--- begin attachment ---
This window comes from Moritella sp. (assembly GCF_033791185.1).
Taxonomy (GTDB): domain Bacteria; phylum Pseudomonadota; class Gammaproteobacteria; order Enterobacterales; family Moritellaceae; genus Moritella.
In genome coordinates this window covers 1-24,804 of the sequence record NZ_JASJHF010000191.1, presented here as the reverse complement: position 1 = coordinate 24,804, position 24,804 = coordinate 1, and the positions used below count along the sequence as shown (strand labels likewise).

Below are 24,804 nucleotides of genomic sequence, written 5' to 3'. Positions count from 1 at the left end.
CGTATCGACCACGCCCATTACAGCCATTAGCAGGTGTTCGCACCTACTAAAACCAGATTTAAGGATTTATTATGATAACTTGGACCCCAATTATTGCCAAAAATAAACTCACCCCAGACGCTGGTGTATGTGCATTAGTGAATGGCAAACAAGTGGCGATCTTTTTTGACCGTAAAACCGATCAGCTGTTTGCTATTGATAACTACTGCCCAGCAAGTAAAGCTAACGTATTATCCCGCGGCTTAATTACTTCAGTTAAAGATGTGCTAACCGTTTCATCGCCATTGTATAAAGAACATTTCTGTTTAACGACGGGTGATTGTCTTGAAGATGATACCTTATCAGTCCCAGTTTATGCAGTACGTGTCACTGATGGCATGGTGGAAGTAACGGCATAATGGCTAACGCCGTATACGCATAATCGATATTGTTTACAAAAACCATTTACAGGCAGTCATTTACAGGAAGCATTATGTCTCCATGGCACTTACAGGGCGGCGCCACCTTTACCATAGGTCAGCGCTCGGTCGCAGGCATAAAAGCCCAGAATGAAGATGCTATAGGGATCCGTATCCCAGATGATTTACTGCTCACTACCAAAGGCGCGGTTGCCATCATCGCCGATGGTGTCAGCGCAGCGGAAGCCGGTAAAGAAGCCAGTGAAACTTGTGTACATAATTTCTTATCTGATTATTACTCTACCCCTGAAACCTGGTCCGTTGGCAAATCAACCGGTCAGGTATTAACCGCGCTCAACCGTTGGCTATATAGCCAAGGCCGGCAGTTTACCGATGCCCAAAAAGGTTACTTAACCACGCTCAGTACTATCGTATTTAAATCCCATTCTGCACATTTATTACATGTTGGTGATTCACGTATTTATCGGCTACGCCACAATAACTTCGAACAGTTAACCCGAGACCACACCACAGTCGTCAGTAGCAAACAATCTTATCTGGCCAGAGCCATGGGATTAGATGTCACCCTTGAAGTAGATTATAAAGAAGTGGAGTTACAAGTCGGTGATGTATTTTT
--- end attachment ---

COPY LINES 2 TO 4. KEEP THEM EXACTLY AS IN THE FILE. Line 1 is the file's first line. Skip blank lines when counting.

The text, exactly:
Taxonomy (GTDB): domain Bacteria; phylum Pseudomonadota; class Gammaproteobacteria; order Enterobacterales; family Moritellaceae; genus Moritella.
In genome coordinates this window covers 1-24,804 of the sequence record NZ_JASJHF010000191.1, presented here as the reverse complement: position 1 = coordinate 24,804, position 24,804 = coordinate 1, and the positions used below count along the sequence as shown (strand labels likewise).

Below are 24,804 nucleotides of genomic sequence, written 5' to 3'. Positions count from 1 at the left end.